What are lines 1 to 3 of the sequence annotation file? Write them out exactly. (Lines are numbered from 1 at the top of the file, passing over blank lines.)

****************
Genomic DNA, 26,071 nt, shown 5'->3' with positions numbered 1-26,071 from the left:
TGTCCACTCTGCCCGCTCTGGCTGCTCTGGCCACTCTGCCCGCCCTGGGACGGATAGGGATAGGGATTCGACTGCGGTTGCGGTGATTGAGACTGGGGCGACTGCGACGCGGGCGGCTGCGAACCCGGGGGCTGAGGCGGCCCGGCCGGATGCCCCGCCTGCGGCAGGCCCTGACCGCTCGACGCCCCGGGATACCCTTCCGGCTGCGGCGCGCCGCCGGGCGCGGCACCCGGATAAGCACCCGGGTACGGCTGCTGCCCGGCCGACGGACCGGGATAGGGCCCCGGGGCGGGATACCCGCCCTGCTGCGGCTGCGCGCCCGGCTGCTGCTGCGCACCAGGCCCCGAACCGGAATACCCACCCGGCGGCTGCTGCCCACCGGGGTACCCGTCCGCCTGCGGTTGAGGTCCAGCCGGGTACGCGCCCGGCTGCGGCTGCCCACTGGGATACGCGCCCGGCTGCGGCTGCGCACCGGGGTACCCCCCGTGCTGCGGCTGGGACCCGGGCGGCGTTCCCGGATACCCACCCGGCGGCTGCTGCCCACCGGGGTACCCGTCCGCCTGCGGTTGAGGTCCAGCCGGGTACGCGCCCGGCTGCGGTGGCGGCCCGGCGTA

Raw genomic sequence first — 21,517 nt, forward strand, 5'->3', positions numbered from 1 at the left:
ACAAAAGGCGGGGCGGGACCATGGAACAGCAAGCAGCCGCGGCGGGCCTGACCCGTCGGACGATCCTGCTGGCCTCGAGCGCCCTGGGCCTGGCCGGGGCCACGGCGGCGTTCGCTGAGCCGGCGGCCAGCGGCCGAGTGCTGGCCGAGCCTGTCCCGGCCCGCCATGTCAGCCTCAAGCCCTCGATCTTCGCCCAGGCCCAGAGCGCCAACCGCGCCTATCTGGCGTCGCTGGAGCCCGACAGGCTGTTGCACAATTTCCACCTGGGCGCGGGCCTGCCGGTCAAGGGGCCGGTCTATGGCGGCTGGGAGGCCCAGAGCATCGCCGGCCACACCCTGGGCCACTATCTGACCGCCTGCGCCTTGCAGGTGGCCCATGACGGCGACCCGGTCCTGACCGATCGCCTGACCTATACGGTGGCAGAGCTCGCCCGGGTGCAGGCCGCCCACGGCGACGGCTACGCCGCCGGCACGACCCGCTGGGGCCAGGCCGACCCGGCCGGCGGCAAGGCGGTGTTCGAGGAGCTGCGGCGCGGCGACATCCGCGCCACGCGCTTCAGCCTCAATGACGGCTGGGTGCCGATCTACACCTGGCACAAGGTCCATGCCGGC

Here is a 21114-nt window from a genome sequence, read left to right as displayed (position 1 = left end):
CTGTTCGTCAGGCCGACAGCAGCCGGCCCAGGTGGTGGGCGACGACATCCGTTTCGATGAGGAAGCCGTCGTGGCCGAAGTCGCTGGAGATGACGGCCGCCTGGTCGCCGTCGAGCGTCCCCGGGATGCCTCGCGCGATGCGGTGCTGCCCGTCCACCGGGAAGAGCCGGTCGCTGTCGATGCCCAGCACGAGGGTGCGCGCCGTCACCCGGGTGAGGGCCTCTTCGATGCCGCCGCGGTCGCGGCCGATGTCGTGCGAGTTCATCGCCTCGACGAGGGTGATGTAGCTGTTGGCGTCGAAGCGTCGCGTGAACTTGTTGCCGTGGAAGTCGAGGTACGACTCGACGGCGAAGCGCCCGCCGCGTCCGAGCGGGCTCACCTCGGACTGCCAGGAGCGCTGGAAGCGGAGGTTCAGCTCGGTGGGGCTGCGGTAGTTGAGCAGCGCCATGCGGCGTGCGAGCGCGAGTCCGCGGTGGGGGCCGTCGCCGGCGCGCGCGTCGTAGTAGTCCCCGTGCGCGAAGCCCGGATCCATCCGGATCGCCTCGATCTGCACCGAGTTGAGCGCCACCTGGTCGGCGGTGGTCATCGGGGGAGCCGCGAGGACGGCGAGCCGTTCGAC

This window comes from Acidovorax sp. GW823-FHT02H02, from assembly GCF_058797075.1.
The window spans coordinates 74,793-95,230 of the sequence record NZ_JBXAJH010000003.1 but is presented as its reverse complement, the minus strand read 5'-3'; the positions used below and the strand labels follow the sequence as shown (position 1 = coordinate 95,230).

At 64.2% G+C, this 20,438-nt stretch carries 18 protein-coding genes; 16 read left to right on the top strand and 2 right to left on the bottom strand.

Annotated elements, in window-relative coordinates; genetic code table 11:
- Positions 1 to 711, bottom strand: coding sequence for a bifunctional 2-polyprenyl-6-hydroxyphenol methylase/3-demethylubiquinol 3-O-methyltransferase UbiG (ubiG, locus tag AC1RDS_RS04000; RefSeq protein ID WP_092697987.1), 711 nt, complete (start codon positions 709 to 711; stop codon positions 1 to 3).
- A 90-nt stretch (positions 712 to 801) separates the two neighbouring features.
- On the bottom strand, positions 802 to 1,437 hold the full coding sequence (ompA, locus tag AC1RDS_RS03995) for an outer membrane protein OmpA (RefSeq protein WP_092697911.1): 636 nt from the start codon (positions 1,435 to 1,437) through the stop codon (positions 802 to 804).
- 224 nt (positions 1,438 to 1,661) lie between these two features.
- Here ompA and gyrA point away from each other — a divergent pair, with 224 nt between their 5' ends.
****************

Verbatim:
Genomic DNA, 26,071 nt, shown 5'->3' with positions numbered 1-26,071 from the left:
TGTCCACTCTGCCCGCTCTGGCTGCTCTGGCCACTCTGCCCGCCCTGGGACGGATAGGGATAGGGATTCGACTGCGGTTGCGGTGATTGAGACTGGGGCGACTGCGACGCGGGCGGCTGCGAACCCGGGGGCTGAGGCGGCCCGGCCGGATGCCCCGCCTGCGGCAGGCCCTGACCGCTCGACGCCCCGGGATACCCTTCCGGCTGCGGCGCGCCGCCGGGCGCGGCACCCGGATAAGCACCCGGGTACGGCTGCTGCCCGGCCGACGGACCGGGATAGGGCCCCGGGGCGGGATACCCGCCCTGCTGCGGCTGCGCGCCCGGCTGCTGCTGCGCACCAGGCCCCGAACCGGAATACCCACCCGGCGGCTGCTGCCCACCGGGGTACCCGTCCGCCTGCGGTTGAGGTCCAGCCGGGTACGCGCCCGGCTGCGGCTGCCCACTGGGATACGCGCCCGGCTGCGGCTGCGCACCGGGGTACCCCCCGTGCTGCGGCTGGGACCCGGGCGGCGTTCCCGGATACCCACCCGGCGGCTGCTGCCCACCGGGGTACCCGTCCGCCTGCGGTTGAGGTCCAGCCGGGTACGCGCCCGGCTGCGGTGGCGGCCCGGCGTA

Raw genomic sequence first — 21,517 nt, forward strand, 5'->3', positions numbered from 1 at the left: